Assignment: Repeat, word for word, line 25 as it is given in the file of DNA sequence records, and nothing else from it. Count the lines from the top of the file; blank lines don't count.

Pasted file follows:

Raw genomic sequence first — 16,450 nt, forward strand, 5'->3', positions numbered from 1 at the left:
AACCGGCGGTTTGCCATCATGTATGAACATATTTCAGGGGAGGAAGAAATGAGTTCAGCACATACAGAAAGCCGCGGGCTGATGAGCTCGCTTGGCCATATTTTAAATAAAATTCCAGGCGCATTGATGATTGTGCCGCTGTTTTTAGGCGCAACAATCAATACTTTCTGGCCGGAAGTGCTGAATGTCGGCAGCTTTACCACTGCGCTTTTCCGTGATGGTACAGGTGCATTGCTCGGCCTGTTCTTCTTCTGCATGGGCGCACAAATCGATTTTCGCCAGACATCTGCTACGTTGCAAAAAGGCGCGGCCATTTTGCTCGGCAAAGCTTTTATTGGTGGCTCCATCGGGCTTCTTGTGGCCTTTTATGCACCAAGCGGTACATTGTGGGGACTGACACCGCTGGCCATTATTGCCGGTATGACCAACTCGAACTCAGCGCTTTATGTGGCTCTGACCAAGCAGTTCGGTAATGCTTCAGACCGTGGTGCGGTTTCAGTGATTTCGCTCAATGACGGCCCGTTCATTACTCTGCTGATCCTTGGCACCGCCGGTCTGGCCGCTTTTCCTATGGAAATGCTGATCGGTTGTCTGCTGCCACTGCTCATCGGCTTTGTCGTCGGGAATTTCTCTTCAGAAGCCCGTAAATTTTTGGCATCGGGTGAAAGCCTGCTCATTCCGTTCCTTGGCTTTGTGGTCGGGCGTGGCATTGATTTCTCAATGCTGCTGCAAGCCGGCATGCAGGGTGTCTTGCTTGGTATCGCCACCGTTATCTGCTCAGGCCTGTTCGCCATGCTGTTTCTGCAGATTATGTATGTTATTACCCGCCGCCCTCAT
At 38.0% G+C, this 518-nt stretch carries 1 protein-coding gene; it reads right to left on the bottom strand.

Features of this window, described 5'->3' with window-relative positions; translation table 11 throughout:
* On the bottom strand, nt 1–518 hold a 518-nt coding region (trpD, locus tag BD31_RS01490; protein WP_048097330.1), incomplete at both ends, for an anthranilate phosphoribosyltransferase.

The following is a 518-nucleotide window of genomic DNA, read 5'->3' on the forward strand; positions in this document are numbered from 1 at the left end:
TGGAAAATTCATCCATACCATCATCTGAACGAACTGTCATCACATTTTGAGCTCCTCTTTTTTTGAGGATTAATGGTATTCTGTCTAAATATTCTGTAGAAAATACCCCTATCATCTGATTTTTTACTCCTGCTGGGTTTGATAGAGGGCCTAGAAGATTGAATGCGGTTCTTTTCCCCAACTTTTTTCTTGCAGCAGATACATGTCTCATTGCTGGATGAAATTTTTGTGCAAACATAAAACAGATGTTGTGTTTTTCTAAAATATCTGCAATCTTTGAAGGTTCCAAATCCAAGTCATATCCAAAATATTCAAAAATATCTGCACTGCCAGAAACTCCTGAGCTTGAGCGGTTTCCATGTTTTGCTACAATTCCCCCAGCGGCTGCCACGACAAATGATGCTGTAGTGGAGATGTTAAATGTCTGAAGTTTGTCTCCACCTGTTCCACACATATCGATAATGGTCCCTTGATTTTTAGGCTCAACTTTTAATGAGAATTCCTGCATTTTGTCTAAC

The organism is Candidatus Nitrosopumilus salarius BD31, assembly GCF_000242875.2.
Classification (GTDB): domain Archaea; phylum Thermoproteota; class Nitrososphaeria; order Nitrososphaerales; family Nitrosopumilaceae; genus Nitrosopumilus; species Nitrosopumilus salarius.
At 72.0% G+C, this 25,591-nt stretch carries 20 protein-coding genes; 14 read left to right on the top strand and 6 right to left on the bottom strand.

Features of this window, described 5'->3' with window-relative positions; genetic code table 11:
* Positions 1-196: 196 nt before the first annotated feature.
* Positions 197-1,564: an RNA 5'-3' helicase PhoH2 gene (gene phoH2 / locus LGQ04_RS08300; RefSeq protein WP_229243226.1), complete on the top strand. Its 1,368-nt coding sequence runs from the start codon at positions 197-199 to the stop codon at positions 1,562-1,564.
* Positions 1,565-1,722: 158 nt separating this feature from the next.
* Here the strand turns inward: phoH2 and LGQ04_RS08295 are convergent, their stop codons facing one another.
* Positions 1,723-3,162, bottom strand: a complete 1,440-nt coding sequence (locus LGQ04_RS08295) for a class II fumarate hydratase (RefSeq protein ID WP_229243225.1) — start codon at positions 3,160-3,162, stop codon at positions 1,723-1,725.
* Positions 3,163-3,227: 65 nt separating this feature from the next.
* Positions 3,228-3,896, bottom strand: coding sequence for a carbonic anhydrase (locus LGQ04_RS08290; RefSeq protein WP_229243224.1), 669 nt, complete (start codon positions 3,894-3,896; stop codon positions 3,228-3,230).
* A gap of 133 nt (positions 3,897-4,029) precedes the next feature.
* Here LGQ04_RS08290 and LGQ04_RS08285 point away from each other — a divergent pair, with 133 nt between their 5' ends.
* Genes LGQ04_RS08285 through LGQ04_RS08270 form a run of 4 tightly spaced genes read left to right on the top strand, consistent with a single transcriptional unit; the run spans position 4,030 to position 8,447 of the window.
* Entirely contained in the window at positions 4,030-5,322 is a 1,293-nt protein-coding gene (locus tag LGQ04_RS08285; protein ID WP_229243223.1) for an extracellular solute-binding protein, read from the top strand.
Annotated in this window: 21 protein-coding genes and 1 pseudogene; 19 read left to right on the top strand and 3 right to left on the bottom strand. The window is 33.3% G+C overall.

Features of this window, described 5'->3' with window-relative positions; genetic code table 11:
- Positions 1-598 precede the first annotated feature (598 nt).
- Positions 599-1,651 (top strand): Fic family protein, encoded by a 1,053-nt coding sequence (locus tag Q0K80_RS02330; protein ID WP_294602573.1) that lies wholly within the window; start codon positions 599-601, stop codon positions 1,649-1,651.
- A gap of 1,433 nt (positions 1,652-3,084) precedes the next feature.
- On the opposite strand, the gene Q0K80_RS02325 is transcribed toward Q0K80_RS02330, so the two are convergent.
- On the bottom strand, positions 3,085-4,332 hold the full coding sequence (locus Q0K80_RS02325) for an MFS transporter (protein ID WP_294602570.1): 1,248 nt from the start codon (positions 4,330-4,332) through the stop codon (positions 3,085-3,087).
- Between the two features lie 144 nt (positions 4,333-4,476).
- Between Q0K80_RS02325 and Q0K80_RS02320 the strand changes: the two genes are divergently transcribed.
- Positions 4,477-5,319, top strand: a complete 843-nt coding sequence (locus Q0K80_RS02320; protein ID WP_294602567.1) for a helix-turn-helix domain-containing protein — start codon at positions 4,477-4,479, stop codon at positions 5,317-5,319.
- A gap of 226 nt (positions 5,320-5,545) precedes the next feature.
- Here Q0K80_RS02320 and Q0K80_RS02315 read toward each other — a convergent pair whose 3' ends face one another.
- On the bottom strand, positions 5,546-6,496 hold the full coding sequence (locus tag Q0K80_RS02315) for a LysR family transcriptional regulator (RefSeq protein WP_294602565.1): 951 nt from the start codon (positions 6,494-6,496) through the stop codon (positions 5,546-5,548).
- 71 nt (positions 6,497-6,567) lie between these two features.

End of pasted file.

- Positions 1-598 precede the first annotated feature (598 nt).